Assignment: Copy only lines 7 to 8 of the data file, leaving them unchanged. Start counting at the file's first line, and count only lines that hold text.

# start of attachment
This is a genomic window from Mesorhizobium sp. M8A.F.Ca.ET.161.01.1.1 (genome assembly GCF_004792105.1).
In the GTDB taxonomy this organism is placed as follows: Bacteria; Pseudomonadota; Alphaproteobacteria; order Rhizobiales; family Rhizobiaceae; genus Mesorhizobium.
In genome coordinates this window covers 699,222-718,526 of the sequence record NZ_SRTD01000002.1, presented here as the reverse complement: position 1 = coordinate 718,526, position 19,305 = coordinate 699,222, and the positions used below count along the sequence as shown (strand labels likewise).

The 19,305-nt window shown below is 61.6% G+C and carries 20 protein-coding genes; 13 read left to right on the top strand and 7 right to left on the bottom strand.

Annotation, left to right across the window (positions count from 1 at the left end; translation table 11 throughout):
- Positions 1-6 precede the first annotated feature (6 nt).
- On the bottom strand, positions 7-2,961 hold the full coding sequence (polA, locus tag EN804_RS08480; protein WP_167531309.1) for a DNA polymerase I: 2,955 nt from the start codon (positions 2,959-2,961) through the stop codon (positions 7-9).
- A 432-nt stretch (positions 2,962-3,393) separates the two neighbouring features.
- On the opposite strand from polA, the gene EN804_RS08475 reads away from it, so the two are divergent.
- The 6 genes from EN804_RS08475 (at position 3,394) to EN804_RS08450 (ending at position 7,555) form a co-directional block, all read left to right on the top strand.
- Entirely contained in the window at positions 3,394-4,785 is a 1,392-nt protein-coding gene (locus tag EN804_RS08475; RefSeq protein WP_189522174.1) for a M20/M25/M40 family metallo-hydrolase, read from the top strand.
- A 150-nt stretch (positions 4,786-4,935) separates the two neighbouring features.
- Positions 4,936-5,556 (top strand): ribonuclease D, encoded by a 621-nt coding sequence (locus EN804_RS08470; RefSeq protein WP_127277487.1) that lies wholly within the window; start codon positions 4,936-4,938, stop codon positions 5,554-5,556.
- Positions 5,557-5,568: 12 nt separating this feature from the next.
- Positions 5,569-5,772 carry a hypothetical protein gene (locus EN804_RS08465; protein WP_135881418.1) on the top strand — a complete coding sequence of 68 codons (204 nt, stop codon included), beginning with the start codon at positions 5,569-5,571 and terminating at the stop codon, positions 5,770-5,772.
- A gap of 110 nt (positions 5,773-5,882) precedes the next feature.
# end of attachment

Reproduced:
- On the bottom strand, positions 7-2,961 hold the full coding sequence (polA, locus tag EN804_RS08480; protein WP_167531309.1) for a DNA polymerase I: 2,955 nt from the start codon (positions 2,959-2,961) through the stop codon (positions 7-9).
- A 432-nt stretch (positions 2,962-3,393) separates the two neighbouring features.